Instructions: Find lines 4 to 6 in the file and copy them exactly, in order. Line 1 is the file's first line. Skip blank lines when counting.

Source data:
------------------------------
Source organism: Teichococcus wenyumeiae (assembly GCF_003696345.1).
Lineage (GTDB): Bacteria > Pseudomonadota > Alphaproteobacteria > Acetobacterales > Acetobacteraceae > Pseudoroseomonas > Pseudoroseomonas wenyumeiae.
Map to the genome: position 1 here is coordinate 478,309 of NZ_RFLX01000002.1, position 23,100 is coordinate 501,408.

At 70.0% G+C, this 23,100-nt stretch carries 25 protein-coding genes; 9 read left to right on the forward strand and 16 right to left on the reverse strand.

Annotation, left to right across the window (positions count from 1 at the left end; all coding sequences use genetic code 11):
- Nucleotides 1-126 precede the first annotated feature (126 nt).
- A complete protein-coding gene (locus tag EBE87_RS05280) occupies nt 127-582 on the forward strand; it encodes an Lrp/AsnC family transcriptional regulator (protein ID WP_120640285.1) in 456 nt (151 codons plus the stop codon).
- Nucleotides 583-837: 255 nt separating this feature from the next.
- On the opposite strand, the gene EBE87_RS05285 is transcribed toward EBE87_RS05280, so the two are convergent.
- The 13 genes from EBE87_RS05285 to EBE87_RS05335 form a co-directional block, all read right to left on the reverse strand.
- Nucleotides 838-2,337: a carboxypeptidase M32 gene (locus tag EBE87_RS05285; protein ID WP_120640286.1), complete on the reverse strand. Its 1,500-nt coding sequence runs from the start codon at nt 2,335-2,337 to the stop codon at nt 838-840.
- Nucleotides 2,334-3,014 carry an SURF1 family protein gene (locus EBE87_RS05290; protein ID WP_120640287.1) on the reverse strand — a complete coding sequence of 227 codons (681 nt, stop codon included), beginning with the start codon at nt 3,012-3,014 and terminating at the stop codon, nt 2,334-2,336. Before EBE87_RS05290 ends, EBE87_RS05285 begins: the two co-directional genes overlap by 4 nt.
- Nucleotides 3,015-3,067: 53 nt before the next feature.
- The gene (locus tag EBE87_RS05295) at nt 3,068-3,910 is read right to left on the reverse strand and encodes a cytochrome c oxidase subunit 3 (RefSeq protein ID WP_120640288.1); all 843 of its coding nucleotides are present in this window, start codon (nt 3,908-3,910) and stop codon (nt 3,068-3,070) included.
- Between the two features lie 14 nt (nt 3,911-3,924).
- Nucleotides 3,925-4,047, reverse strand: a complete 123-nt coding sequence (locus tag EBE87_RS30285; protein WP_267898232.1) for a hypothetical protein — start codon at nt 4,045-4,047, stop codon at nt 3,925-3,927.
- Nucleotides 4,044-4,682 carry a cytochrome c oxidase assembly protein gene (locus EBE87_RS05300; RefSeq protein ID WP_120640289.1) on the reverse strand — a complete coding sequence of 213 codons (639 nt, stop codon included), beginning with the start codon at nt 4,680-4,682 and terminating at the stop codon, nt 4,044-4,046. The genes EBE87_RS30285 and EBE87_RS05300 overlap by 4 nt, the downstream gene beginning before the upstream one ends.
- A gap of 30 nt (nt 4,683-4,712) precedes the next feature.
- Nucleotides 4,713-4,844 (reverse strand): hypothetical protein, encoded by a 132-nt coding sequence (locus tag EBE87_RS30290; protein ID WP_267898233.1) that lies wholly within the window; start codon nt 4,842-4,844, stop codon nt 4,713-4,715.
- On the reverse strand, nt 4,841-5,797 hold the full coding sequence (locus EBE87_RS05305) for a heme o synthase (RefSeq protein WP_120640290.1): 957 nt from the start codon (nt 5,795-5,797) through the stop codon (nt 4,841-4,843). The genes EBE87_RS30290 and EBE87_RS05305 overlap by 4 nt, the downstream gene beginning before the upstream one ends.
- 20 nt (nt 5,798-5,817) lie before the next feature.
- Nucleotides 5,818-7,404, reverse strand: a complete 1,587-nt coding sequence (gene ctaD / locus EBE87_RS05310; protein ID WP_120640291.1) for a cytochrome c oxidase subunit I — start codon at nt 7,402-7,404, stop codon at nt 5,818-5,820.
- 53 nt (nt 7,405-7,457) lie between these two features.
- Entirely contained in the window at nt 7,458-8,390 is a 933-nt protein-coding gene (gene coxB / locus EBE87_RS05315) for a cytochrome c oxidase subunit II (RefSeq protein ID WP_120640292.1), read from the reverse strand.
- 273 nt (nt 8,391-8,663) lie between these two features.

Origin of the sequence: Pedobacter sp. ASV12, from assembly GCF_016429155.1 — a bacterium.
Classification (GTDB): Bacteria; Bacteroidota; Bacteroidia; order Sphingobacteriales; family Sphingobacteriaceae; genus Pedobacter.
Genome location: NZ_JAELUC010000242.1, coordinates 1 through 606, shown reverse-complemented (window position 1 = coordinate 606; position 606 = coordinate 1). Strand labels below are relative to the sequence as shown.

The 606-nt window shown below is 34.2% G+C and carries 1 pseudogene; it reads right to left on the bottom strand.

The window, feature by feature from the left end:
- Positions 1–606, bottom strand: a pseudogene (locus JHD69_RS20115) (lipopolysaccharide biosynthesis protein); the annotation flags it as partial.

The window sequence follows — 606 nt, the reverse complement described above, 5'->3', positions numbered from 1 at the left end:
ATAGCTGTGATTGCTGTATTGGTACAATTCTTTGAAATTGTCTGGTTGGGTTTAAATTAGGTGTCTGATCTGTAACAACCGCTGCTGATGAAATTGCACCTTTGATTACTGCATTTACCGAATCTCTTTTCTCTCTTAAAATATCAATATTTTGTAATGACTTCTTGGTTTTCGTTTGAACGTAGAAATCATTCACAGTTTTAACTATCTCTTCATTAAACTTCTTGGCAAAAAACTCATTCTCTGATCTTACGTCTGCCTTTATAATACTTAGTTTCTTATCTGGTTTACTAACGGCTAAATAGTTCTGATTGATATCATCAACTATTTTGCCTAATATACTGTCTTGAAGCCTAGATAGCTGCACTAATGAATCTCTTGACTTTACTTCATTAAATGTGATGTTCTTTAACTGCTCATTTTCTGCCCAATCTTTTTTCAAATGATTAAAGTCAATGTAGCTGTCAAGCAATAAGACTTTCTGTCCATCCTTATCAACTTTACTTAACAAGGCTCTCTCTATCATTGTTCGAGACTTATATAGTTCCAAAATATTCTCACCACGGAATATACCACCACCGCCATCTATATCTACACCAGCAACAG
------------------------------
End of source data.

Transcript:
At 70.0% G+C, this 23,100-nt stretch carries 25 protein-coding genes; 9 read left to right on the forward strand and 16 right to left on the reverse strand.

Annotation, left to right across the window (positions count from 1 at the left end; all coding sequences use genetic code 11):
- Nucleotides 1-126 precede the first annotated feature (126 nt).